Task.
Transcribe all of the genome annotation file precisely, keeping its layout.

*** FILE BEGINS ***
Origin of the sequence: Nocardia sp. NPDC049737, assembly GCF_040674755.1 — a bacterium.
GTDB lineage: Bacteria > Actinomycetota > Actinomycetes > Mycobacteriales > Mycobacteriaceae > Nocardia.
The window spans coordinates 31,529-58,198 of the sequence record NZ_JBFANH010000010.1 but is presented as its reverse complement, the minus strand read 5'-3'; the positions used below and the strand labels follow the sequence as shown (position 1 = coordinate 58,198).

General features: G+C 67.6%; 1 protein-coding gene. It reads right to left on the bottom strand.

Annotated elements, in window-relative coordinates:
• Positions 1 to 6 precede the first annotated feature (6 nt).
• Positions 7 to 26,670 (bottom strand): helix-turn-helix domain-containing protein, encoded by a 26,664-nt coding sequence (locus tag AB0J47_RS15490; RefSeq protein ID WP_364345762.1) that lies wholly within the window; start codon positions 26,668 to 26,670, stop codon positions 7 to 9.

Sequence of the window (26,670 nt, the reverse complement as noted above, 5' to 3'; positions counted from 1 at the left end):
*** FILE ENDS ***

Origin of the sequence: Nocardia sp. NPDC049737, assembly GCF_040674755.1 — a bacterium.
GTDB lineage: Bacteria > Actinomycetota > Actinomycetes > Mycobacteriales > Mycobacteriaceae > Nocardia.
The window spans coordinates 31,529-58,198 of the sequence record NZ_JBFANH010000010.1 but is presented as its reverse complement, the minus strand read 5'-3'; the positions used below and the strand labels follow the sequence as shown (position 1 = coordinate 58,198).

General features: G+C 67.6%; 1 protein-coding gene. It reads right to left on the bottom strand.

Annotated elements, in window-relative coordinates:
• Positions 1 to 6 precede the first annotated feature (6 nt).
• Positions 7 to 26,670 (bottom strand): helix-turn-helix domain-containing protein, encoded by a 26,664-nt coding sequence (locus tag AB0J47_RS15490; RefSeq protein ID WP_364345762.1) that lies wholly within the window; start codon positions 26,668 to 26,670, stop codon positions 7 to 9.

Sequence of the window (26,670 nt, the reverse complement as noted above, 5' to 3'; positions counted from 1 at the left end):